To build a liver, the researchers took an animal liver and removed the liver cells with a mild detergent, leaving only the skeleton. The liver skeleton is a scaffolding of tissue, rather than bone, but it still offers a way for the cells to organize themselves. They then placed liver progenitor cells and cells that line blood vessels. When the cells were provided with nutrients, they grew into a small liver.
Batista says the livers will be implanted in rats that are given cirrhosis. Â In humans cirrhosis is often caused by alcoholism. (In rats, it is induced by other methods). The rodent experiments will also help show whether the new livers are safe to use.
If successful, the work will show that it is possible to engineer a human liver from relatively few cells, which could be harvested from the patient who needs one before being grown.
There are many billions of cells in a liver, and even in rat-sized livers there are hundreds of millions. Batista says his team’s technique can grow a liver from only a few million cells, or about four milliliters worth.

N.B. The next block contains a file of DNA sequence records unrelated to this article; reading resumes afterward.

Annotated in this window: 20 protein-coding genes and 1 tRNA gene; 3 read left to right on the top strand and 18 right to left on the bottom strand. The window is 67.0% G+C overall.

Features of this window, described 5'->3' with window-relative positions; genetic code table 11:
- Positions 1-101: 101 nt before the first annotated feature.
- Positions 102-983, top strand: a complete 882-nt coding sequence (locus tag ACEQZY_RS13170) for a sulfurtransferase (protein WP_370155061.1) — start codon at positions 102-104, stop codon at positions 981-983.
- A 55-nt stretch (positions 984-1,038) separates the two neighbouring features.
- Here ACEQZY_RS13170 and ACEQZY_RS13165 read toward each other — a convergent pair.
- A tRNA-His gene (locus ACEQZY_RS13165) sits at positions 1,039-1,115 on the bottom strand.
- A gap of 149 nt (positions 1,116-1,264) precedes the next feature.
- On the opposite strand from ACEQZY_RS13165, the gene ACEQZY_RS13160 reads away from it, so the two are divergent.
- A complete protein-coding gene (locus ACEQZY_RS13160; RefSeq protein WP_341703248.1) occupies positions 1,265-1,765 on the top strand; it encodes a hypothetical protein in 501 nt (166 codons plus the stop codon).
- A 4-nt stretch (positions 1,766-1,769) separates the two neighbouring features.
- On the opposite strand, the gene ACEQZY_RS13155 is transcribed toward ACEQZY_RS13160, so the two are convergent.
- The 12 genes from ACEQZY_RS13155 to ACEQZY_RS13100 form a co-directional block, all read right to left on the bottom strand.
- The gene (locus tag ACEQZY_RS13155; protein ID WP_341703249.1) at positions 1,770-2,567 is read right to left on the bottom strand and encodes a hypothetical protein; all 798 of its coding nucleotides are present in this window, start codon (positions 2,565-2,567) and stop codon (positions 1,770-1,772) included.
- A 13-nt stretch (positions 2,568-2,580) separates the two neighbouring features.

To make a fully functional human liver they would need to regenerate about a pound of liver tissue. A full liver weighs about three pounds, but even a portion of a liver can provide enough function while it regenerates naturally. The engineered livers are a long way from that – right now they weigh about 0.2 ounces.
One thing that makes livers interesting, Batista says, is that more than any other organ they can regenerate. That makes the regenerative medicine simpler. But livers are not simple organs – there are no less than four different vascular systems in them.
The new livers do have limitations. They don’t have a system of bile ducts, only the cells that process the toxins. As time goes on they could get better at regenerating those systems, Batista says.
Ultimately, regenerating livers could be used to treat liver disease and supplement -or even replace — transplants.
“There are 16,000 people waiting for a liver,” Batista said. “Maybe 5,000 will get one, and 10-20% of those waiting will die.”
Batista says his own interest in livers comes from being a pharmacist. In drug development and use, the liver is one of the most important organs as it processes the toxins and drugs people ingest. “We’re always interested in livers as pharmacists,” he said.